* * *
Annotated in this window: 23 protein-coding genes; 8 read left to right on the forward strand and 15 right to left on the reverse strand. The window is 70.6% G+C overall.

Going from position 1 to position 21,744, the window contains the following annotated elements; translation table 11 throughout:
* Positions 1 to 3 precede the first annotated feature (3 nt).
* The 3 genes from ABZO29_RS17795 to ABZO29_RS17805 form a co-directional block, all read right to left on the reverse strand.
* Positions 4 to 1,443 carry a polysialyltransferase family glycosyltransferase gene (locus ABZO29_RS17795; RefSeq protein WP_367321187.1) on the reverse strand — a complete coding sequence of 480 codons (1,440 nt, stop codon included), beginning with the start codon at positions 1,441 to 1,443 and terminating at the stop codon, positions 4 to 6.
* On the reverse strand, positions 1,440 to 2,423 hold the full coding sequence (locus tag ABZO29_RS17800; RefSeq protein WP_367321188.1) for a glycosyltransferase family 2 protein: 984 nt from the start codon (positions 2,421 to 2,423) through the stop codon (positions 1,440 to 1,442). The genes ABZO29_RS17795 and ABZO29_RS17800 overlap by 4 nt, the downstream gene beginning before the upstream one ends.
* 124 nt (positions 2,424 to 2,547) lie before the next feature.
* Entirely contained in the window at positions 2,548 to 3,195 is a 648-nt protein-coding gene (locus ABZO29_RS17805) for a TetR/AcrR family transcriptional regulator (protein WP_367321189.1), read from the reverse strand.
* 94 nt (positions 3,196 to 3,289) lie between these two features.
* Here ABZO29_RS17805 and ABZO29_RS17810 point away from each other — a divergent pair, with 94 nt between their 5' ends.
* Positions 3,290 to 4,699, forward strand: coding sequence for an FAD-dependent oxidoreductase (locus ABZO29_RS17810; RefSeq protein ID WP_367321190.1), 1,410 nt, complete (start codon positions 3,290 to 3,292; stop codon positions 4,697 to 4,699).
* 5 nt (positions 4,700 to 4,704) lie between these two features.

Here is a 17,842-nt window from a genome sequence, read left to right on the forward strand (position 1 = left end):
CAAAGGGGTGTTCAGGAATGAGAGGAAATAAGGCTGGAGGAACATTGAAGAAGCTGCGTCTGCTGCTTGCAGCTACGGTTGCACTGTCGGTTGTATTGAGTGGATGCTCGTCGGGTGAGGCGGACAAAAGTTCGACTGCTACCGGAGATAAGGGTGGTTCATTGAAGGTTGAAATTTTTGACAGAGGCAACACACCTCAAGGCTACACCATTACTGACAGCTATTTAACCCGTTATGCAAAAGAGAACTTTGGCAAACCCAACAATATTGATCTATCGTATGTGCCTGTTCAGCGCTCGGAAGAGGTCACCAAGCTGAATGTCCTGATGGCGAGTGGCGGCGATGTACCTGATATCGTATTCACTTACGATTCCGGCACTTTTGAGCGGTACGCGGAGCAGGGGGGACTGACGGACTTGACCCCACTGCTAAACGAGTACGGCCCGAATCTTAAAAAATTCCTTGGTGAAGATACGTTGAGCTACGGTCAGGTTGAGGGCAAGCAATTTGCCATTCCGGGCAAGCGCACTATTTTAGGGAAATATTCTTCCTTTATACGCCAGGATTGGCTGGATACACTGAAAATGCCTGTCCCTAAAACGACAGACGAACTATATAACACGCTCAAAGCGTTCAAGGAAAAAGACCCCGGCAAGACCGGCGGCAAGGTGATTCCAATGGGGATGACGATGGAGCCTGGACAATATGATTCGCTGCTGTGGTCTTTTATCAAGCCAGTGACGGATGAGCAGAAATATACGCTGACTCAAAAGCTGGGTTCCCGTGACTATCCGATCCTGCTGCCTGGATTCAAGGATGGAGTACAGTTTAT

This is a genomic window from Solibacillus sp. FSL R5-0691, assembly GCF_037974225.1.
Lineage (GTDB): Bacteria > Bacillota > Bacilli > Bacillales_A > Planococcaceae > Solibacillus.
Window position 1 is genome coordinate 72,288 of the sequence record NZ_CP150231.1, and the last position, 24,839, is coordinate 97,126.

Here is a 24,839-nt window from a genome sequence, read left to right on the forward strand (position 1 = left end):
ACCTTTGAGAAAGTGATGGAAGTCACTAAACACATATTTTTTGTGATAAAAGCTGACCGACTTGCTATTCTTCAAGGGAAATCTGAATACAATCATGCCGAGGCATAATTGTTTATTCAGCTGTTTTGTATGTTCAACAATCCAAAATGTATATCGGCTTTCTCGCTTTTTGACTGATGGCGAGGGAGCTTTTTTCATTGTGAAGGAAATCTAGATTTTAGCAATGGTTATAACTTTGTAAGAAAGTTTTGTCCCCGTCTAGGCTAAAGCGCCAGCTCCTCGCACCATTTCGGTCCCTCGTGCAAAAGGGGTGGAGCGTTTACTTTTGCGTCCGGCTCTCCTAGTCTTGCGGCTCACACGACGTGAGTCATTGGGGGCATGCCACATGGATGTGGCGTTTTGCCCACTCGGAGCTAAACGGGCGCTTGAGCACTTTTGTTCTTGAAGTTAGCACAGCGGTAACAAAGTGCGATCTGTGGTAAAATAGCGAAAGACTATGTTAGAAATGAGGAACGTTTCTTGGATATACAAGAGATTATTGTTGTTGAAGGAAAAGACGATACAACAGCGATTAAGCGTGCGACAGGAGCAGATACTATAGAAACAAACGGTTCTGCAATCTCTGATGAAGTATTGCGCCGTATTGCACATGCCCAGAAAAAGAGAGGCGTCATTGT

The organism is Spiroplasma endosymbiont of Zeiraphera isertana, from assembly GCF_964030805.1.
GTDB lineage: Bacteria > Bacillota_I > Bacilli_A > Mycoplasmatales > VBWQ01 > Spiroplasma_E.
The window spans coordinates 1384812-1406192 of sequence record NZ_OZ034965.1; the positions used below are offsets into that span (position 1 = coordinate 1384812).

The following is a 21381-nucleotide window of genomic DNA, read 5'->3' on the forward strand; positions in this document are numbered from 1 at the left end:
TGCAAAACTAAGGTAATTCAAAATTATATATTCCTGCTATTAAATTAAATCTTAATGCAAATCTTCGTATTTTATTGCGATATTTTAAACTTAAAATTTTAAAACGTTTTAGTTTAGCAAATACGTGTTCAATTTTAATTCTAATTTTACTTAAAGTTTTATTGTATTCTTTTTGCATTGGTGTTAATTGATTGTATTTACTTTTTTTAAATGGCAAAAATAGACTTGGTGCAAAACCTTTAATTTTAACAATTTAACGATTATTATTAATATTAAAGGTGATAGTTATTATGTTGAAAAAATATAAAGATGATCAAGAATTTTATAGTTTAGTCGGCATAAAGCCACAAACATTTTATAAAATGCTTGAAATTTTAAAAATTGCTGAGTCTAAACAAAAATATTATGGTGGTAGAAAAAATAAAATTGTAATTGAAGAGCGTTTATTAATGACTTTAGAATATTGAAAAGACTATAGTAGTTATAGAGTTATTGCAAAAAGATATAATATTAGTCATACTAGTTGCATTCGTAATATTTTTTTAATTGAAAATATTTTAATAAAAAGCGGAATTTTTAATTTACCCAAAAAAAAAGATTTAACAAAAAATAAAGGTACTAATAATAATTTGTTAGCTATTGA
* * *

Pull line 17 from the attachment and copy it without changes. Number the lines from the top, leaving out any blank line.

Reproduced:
Window position 1 is genome coordinate 72,288 of the sequence record NZ_CP150231.1, and the last position, 24,839, is coordinate 97,126.